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I’ve Spent My Quarantine Living in a Staged House
It's made me reevaluate the meaning of home.
Updated Oct 11, 2018 4:42 PM
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I’ve been thinking a lot about home recently. Maybe that’s because I’ve been spending quarantine in what was once my childhood bedroom, staring at a 12-foot-long photo-realistic painting of a white stallion in mid-gallop. Beneath it is a credenza haphazardly painted to look “distressed,” topped with three coffee-table books, all of which advertise different visual histories of Ireland. Glass bedside tables flank an oversize headboard in the shape of a tiara, underneath which a scratchy white comforter covers a prop mattress that offers the distinct experience of sleeping on a slab of concrete. Needless to say, I didn’t decorate this room. None of the items belong to me. In fact, the space isn’t even meant to be lived in. I’ve been staying in a staged house, the house where I grew up, since mid-March.
The backstory: My parents decided to sell our home about six months ago. It was time, they said. The house required too much upkeep for two people to manage. Once on the market it sold quickly, to their surprise and satisfaction—purchased by a family with kids, who I hoped would love it as fiercely as my brother and I do. Saying goodbye was difficult. We moved all our things out, our memories packed into boxes and trunks to be carted off to condos, apartments, and storage units across the country. I felt sad. I felt nostalgic. I made the mistake of walking through each room sobbing, remembering what each space had meant to me, what firsts and lasts happened beyond each door. I took my time and said goodbye.
But then…COVID-19 changed everything. As quickly as the home sold, the deal fell through, and suddenly my family and I were back within its walls. The house, staged for optimal selling value, is still in its shiny, real-estate packaging, with price tag–bearing furniture thrown together by what appears to be an interior design student attempting a half-hearted final project. It looks like the sale section of a home store you pass on the street but never go into. Within days, my dogs (one of which is a rambunctious puppy whose favorite snack is chairs) had managed to pee on every white rug (all of which we are eventually supposed to return in perfect condition). We quickly boycotted the too-stiff-to-sit-on white furniture (opting instead for pillows on the floor). And as for the over-the-top chandeliers in every room that didn’t actually work? My dad was on a ladder trying to take them down after a week.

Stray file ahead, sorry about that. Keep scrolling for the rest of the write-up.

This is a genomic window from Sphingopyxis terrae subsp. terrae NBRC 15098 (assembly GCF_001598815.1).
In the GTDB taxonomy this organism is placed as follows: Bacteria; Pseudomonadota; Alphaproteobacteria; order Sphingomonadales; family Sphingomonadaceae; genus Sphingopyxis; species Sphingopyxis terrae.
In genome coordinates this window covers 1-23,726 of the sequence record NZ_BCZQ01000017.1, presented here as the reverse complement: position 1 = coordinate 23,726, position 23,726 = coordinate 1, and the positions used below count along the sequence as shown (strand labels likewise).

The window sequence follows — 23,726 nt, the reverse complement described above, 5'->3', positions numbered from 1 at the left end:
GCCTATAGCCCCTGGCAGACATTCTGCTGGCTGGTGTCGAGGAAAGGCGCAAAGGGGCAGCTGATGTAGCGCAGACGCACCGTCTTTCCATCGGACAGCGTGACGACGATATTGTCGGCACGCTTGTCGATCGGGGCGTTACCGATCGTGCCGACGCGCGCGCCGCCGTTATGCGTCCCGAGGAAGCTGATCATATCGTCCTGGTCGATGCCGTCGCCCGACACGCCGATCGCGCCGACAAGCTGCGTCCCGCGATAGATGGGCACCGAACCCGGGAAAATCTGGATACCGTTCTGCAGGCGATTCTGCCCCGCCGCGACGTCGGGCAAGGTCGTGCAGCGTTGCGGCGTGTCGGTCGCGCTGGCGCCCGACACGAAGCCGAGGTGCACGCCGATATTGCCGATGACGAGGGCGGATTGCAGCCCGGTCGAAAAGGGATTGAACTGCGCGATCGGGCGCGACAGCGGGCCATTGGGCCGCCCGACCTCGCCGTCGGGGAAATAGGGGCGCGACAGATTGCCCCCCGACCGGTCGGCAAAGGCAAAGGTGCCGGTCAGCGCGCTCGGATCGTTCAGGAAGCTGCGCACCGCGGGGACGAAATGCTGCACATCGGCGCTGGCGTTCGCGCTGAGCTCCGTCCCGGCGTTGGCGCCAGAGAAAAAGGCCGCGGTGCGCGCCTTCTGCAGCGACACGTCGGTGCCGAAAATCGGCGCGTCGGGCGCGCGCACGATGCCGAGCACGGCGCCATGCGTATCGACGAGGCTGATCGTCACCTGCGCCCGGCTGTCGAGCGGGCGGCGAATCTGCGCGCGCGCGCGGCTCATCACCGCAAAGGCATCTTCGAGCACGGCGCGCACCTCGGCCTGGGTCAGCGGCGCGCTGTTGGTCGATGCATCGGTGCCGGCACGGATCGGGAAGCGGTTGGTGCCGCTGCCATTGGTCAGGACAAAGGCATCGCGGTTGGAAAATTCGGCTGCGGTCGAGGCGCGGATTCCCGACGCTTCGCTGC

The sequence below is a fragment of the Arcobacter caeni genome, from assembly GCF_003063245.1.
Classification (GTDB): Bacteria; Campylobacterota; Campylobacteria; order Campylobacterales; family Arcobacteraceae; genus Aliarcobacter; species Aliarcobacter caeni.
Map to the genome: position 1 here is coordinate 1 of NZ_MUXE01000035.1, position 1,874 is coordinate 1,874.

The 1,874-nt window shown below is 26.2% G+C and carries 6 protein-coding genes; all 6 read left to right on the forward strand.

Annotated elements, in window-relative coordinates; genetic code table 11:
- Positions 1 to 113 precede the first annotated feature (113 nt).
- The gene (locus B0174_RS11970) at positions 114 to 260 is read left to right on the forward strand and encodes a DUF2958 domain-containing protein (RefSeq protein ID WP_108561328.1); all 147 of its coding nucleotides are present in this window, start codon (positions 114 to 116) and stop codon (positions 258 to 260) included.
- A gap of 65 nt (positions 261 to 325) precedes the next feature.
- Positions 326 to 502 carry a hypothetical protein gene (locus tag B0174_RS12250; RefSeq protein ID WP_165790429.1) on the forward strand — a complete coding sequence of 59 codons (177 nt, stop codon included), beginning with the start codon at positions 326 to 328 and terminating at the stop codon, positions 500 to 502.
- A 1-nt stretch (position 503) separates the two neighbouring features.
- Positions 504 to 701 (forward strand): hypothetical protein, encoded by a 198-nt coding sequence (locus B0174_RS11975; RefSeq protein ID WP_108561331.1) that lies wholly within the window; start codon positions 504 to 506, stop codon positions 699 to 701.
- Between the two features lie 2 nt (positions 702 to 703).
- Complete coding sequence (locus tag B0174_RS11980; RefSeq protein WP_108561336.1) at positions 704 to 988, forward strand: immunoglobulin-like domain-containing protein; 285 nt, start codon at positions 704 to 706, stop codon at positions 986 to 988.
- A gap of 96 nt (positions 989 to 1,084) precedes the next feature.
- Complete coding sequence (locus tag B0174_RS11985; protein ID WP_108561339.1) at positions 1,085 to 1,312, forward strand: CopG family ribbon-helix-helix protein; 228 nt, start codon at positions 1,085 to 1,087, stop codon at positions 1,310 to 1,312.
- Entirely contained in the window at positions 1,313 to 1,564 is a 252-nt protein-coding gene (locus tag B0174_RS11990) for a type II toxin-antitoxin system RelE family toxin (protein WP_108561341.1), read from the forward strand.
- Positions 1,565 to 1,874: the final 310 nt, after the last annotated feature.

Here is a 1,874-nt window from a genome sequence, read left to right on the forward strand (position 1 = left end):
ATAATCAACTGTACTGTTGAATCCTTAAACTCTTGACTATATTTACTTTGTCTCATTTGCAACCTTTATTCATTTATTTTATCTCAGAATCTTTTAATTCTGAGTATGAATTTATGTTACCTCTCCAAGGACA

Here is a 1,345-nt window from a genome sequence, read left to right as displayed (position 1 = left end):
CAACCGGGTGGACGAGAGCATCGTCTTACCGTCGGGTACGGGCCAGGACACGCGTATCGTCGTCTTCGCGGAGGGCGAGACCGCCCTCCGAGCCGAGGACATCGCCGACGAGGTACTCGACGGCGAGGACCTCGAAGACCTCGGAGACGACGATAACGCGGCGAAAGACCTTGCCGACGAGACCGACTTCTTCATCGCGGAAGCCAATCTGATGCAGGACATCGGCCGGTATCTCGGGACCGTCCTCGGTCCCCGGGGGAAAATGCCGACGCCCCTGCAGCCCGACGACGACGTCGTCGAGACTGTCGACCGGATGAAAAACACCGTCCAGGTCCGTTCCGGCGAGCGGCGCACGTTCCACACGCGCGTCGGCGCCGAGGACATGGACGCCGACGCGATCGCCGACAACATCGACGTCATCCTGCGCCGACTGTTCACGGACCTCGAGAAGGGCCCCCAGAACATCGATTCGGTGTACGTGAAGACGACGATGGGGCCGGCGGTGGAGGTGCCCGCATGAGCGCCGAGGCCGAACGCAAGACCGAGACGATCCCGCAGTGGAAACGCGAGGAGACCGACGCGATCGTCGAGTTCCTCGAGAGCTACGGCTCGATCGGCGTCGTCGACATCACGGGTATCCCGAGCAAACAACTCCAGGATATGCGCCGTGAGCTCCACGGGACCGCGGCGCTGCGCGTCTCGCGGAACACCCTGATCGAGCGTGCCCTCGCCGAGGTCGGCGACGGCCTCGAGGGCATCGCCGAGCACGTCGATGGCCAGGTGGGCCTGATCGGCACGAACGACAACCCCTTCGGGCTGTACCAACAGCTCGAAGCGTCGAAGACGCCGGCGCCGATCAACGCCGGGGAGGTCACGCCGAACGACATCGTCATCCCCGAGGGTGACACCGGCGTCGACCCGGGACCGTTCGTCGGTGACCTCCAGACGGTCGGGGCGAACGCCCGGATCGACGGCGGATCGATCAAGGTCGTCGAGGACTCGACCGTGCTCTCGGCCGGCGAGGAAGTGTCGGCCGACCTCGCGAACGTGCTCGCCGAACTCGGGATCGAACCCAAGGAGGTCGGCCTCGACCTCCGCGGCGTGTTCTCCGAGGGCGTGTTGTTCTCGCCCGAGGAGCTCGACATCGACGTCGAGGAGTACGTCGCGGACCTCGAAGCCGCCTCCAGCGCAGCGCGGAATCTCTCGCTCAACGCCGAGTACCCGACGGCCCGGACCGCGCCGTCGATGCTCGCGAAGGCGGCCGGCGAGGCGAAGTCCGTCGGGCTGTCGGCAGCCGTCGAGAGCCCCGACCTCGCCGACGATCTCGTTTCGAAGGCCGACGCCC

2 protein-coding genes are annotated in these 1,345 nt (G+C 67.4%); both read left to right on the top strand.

So as I sit within the walls of a space I no longer recognize, encouraged to enjoy home and the borrowed time spent in it more than ever, I can’t help but think about what exactly home means. I’ve always defined it by what’s inside: the leather armchair in the living room that my brother and I carved our names into as kids; the canopy bed I dreamed of as a child, an off-brand version of which I finally received for my seventh Christmas; the coffeepot that always lived in the same corner of the kitchen. Home is the nooks and scratches and paint chips.
But. What if it’s not? I was raised in Los Angeles in a Spanish-style house on a quiet street shaded by oak trees and privilege. I could recognize the neighborhood dogs by name and leash color, and when the mailman mixed up packages, neighbors dropped them off on their proper porches, usually with a smiley-face note. My childhood home nurtured and cared for me. It let me swim in its backyard grass, turning individual blades into villages, and offered up its wide street for parallel parking practice. It watched me come and go for years, standing steady through my movements and welcoming me back, letting me stretch and grow and wilt as I stumbled through years of bad haircuts and neuroticism.
All of those quirks, the quirks I define as home, are still there. The house doesn’t look like where I grew up. It doesn’t even look related. But the walls are still the same. It creaks in the same way when you creep up the stairs at night. The air conditioner still rattles; the locks still stick. My favorite hand-painted tiles still line the bathroom sinks. So as the days stretch on and time morphs into something unrecognizable, now defined only by the sun’s placement in the sky, I find myself wondering if maybe home is a feeling. Maybe it feels like being safe and warm and sometimes frustrated, but always loved.
I’m learning that home doesn’t have to look a certain way. It doesn’t have to always stay the same. So stallion painting or not, I’m home. I’m safe. I’m munching on my mom’s chocolate chip banana bread while sitting on snow white kitchen stools that actually aren’t so bad, next to my family, spending more time together than we have in years. And in the end, what else really matters? Perhaps home is rooted in those who root us.